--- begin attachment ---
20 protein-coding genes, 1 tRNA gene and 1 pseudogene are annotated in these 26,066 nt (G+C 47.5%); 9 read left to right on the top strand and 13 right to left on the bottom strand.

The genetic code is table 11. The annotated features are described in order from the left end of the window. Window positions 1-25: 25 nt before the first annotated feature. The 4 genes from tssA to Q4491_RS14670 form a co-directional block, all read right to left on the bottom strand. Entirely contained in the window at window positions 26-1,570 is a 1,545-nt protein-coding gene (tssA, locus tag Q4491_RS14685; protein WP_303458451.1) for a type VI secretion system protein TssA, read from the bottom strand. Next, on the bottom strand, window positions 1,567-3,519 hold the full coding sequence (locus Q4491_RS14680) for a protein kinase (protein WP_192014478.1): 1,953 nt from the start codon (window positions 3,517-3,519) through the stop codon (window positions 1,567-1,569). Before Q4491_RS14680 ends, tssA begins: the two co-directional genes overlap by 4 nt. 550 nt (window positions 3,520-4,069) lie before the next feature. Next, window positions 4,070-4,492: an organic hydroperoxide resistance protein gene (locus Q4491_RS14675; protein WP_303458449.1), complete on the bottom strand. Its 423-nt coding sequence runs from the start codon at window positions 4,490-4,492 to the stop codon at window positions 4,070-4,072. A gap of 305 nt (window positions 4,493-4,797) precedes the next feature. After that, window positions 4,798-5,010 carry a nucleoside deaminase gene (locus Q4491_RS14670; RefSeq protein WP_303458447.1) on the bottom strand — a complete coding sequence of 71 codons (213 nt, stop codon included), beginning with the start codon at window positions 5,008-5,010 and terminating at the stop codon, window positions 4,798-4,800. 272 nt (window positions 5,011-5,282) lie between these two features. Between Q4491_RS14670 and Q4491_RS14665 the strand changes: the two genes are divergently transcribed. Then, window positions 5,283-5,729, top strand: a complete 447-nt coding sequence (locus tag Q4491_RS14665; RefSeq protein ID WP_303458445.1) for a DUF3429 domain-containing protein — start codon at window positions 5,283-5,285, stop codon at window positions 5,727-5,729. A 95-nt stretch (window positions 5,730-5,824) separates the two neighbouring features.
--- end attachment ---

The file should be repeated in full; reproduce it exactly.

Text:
20 protein-coding genes, 1 tRNA gene and 1 pseudogene are annotated in these 26,066 nt (G+C 47.5%); 9 read left to right on the top strand and 13 right to left on the bottom strand.

The genetic code is table 11. The annotated features are described in order from the left end of the window. Window positions 1-25: 25 nt before the first annotated feature. The 4 genes from tssA to Q4491_RS14670 form a co-directional block, all read right to left on the bottom strand. Entirely contained in the window at window positions 26-1,570 is a 1,545-nt protein-coding gene (tssA, locus tag Q4491_RS14685; protein WP_303458451.1) for a type VI secretion system protein TssA, read from the bottom strand. Next, on the bottom strand, window positions 1,567-3,519 hold the full coding sequence (locus Q4491_RS14680) for a protein kinase (protein WP_192014478.1): 1,953 nt from the start codon (window positions 3,517-3,519) through the stop codon (window positions 1,567-1,569). Before Q4491_RS14680 ends, tssA begins: the two co-directional genes overlap by 4 nt. 550 nt (window positions 3,520-4,069) lie before the next feature. Next, window positions 4,070-4,492: an organic hydroperoxide resistance protein gene (locus Q4491_RS14675; protein WP_303458449.1), complete on the bottom strand. Its 423-nt coding sequence runs from the start codon at window positions 4,490-4,492 to the stop codon at window positions 4,070-4,072. A gap of 305 nt (window positions 4,493-4,797) precedes the next feature. After that, window positions 4,798-5,010 carry a nucleoside deaminase gene (locus Q4491_RS14670; RefSeq protein WP_303458447.1) on the bottom strand — a complete coding sequence of 71 codons (213 nt, stop codon included), beginning with the start codon at window positions 5,008-5,010 and terminating at the stop codon, window positions 4,798-4,800. 272 nt (window positions 5,011-5,282) lie between these two features. Between Q4491_RS14670 and Q4491_RS14665 the strand changes: the two genes are divergently transcribed. Then, window positions 5,283-5,729, top strand: a complete 447-nt coding sequence (locus tag Q4491_RS14665; RefSeq protein ID WP_303458445.1) for a DUF3429 domain-containing protein — start codon at window positions 5,283-5,285, stop codon at window positions 5,727-5,729. A 95-nt stretch (window positions 5,730-5,824) separates the two neighbouring features.